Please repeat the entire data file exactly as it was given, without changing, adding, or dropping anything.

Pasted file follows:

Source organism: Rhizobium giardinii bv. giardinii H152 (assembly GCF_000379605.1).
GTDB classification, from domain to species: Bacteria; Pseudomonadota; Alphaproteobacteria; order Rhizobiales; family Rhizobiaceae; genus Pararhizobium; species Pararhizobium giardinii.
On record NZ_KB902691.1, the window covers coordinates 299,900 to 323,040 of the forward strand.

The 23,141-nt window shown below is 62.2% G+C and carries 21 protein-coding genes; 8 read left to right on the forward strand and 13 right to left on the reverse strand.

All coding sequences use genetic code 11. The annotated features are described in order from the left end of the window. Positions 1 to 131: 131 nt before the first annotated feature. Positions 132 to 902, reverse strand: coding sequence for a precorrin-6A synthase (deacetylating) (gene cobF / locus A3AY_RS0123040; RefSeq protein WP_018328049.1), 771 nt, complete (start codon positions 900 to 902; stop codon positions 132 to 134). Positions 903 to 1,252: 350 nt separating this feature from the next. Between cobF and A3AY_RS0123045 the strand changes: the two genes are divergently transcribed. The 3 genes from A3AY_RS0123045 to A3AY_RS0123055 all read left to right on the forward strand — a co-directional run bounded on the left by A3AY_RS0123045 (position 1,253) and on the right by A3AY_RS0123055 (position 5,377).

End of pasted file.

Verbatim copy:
Source organism: Rhizobium giardinii bv. giardinii H152 (assembly GCF_000379605.1).
GTDB classification, from domain to species: Bacteria; Pseudomonadota; Alphaproteobacteria; order Rhizobiales; family Rhizobiaceae; genus Pararhizobium; species Pararhizobium giardinii.
On record NZ_KB902691.1, the window covers coordinates 299,900 to 323,040 of the forward strand.

The 23,141-nt window shown below is 62.2% G+C and carries 21 protein-coding genes; 8 read left to right on the forward strand and 13 right to left on the reverse strand.

All coding sequences use genetic code 11. The annotated features are described in order from the left end of the window. Positions 1 to 131: 131 nt before the first annotated feature. Positions 132 to 902, reverse strand: coding sequence for a precorrin-6A synthase (deacetylating) (gene cobF / locus A3AY_RS0123040; RefSeq protein WP_018328049.1), 771 nt, complete (start codon positions 900 to 902; stop codon positions 132 to 134). Positions 903 to 1,252: 350 nt separating this feature from the next. Between cobF and A3AY_RS0123045 the strand changes: the two genes are divergently transcribed. The 3 genes from A3AY_RS0123045 to A3AY_RS0123055 all read left to right on the forward strand — a co-directional run bounded on the left by A3AY_RS0123045 (position 1,253) and on the right by A3AY_RS0123055 (position 5,377).